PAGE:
Over the last month we have been catching up with our clients to gauge their reactions to some recent newsworthy events such as Greensill, Archegos, the Coinbase flotation and Gamestop.
One of the interesting points to come out of those conversations is how all of these issues share a common theme related to how weaknesses in existing regulation was a driving factor. Greensill’s supply chain financing enabled companies to hide debt that would otherwise be disclosed as such under financial disclosure regulations. Archegos was able to secretly accumulate enormous counterparty exposures by exploiting the fact that a family office wasn’t required to make the same level of regulatory disclosures as institutional investors. The listing of Coinbase will enable UCITS funds to get highly correlated exposure to cryptocurrency prices (something which isn’t currently permitted by EU regulators), as Coinbase’s share price, notwithstanding the fact that it is an infrastructure play, will almost certainly rise and fall in tandem with cryptocurrency prices. And the Gamestop saga has demonstrated how private individuals (also known as retail investors for whom most financial regulation seeks to protect) are free to pump and dump stocks on social media forums without any consequences while regulated stockbrokers face the full rigours of the law, including going to jail, for doing so.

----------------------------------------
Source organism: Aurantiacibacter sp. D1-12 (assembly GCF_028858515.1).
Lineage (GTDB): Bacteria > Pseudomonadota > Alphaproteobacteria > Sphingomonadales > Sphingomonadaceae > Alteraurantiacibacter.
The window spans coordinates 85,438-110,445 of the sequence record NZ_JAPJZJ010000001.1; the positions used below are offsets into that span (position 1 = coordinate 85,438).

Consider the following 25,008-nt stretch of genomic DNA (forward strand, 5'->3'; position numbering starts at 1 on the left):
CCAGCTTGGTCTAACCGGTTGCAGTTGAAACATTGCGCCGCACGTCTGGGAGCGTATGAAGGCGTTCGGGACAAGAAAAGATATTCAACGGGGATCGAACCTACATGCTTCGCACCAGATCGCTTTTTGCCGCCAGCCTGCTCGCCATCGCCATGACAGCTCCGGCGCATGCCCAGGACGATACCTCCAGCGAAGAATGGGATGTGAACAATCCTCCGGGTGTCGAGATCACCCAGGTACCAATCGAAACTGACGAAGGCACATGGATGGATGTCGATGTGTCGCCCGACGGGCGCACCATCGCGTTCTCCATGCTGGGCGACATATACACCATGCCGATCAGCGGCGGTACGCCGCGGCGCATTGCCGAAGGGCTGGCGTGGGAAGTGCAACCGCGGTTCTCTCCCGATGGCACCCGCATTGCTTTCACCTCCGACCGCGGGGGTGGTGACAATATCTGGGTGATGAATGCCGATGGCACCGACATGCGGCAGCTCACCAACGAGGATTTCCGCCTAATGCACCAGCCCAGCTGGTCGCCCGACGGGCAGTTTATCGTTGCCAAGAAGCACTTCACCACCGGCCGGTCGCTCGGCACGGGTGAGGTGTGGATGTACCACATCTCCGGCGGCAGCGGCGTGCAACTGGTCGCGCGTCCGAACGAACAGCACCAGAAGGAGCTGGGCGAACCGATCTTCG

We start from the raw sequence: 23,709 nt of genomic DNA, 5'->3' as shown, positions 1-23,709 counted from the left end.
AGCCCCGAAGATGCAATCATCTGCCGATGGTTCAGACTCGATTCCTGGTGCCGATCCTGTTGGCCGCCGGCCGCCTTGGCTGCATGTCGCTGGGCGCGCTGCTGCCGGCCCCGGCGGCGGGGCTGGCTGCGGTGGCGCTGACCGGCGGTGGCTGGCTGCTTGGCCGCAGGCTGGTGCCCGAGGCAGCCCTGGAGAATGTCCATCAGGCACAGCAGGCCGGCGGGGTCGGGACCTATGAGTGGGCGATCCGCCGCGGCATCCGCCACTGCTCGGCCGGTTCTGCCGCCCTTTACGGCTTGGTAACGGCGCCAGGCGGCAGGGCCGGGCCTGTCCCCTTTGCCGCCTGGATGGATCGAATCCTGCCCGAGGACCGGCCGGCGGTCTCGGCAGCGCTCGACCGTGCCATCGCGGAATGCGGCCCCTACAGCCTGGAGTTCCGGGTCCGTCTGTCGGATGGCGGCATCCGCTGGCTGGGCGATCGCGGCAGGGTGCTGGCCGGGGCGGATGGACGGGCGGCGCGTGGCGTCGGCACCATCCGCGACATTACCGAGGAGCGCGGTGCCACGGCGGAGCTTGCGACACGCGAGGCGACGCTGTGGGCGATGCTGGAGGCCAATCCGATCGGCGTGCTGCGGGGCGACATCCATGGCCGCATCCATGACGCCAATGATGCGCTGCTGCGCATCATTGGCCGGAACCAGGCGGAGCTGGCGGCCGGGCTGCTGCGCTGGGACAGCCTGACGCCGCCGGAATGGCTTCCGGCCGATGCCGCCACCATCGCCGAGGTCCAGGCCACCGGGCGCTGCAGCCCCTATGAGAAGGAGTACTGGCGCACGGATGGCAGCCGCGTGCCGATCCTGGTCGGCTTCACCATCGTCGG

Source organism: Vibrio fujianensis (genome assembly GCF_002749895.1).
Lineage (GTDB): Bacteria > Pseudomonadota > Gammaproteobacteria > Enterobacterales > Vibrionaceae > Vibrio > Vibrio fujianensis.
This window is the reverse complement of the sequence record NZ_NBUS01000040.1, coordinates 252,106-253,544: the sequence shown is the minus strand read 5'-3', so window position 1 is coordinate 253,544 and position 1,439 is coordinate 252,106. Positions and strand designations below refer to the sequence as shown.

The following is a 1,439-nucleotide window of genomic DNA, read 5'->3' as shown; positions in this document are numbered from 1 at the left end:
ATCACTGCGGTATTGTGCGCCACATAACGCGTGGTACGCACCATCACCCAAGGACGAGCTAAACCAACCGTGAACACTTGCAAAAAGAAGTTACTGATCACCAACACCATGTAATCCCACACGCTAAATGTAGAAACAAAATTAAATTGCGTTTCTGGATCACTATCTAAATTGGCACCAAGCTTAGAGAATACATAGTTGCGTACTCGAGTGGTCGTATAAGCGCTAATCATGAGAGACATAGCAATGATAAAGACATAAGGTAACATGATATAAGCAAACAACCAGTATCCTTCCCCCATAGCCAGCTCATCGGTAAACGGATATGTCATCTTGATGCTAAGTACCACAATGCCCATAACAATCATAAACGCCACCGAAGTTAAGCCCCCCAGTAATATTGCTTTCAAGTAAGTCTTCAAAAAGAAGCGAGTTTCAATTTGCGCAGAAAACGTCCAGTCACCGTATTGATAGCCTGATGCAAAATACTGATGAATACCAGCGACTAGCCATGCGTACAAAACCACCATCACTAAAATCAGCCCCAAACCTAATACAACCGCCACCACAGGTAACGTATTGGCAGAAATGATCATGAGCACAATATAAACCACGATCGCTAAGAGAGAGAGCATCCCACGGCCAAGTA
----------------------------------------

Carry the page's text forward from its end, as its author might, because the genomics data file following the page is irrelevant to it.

All of the above outcomes serve to remind us that while the vast majority of regulation is well intentioned in that it seeks to eliminate behaviours that are likely to result in unfair and undesirable outcomes for markets in general and/or for investors, unless that regulation is all encompassing it will only drive those behaviours to other parts of the market that it doesn’t cover. In many cases, this can result in outcomes that are just as detrimental or even worse for markets and/or for investors as would have occurred if that regulation was never implemented in the first place. It ain’t easy being a regulator.